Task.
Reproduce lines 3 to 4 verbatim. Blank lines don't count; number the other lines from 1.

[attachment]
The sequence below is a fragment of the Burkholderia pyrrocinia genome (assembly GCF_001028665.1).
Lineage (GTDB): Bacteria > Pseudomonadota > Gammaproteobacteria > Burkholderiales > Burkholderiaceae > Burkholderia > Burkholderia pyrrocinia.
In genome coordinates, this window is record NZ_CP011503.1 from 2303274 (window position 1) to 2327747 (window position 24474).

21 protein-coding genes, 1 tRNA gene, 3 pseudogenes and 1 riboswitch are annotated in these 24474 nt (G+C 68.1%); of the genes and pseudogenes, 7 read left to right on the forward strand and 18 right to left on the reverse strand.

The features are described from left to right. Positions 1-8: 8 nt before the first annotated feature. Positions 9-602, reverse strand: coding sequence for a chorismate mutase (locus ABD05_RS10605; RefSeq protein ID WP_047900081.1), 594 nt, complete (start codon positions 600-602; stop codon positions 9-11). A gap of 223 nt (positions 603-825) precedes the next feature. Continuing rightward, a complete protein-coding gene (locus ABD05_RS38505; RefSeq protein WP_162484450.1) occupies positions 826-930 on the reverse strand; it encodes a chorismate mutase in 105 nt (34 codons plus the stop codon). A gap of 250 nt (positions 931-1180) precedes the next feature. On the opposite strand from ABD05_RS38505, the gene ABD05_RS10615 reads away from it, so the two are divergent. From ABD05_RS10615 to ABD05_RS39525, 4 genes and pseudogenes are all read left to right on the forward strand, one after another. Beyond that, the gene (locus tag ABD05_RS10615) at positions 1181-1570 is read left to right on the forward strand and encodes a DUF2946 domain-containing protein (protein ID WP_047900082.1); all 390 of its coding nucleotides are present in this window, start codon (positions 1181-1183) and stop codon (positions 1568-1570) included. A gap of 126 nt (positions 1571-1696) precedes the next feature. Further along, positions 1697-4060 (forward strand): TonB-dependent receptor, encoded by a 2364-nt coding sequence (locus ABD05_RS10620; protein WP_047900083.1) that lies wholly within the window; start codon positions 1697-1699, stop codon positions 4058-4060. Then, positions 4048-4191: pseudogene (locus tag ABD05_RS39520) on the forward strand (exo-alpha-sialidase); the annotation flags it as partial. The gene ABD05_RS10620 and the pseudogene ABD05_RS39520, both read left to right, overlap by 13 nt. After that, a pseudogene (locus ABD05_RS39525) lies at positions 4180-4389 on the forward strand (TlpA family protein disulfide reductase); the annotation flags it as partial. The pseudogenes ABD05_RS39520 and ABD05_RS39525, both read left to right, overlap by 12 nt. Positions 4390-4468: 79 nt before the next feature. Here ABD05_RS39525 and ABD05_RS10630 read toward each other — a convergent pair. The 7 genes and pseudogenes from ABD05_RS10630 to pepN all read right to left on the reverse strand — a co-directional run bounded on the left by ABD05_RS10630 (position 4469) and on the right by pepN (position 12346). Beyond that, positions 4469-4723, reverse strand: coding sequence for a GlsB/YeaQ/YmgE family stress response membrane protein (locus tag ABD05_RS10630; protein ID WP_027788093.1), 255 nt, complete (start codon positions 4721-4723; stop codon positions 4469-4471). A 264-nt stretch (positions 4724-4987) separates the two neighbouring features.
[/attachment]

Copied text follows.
In genome coordinates, this window is record NZ_CP011503.1 from 2303274 (window position 1) to 2327747 (window position 24474).

21 protein-coding genes, 1 tRNA gene, 3 pseudogenes and 1 riboswitch are annotated in these 24474 nt (G+C 68.1%); of the genes and pseudogenes, 7 read left to right on the forward strand and 18 right to left on the reverse strand.